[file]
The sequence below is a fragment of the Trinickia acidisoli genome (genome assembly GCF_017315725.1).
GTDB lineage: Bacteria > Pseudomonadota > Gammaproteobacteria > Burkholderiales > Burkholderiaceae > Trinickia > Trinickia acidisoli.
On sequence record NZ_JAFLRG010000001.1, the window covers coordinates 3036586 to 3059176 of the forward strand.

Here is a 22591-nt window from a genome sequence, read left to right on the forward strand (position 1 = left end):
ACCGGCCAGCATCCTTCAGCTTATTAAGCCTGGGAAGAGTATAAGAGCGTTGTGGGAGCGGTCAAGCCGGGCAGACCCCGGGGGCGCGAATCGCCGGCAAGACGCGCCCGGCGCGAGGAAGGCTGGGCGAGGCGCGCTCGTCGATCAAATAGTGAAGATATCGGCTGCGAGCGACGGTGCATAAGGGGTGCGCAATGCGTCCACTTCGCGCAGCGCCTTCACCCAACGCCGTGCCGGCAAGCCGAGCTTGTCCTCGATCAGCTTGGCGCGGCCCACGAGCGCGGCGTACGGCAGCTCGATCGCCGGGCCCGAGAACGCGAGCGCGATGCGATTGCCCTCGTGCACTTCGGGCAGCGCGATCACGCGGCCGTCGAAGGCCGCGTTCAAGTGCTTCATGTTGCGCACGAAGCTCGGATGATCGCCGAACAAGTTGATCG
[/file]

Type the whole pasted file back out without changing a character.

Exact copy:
The sequence below is a fragment of the Trinickia acidisoli genome (genome assembly GCF_017315725.1).
GTDB lineage: Bacteria > Pseudomonadota > Gammaproteobacteria > Burkholderiales > Burkholderiaceae > Trinickia > Trinickia acidisoli.
On sequence record NZ_JAFLRG010000001.1, the window covers coordinates 3036586 to 3059176 of the forward strand.

Here is a 22591-nt window from a genome sequence, read left to right on the forward strand (position 1 = left end):
ACCGGCCAGCATCCTTCAGCTTATTAAGCCTGGGAAGAGTATAAGAGCGTTGTGGGAGCGGTCAAGCCGGGCAGACCCCGGGGGCGCGAATCGCCGGCAAGACGCGCCCGGCGCGAGGAAGGCTGGGCGAGGCGCGCTCGTCGATCAAATAGTGAAGATATCGGCTGCGAGCGACGGTGCATAAGGGGTGCGCAATGCGTCCACTTCGCGCAGCGCCTTCACCCAACGCCGTGCCGGCAAGCCGAGCTTGTCCTCGATCAGCTTGGCGCGGCCCACGAGCGCGGCGTACGGCAGCTCGATCGCCGGGCCCGAGAACGCGAGCGCGATGCGATTGCCCTCGTGCACTTCGGGCAGCGCGATCACGCGGCCGTCGAAGGCCGCGTTCAAGTGCTTCATGTTGCGCACGAAGCTCGGATGATCGCCGAACAAGTTGATCG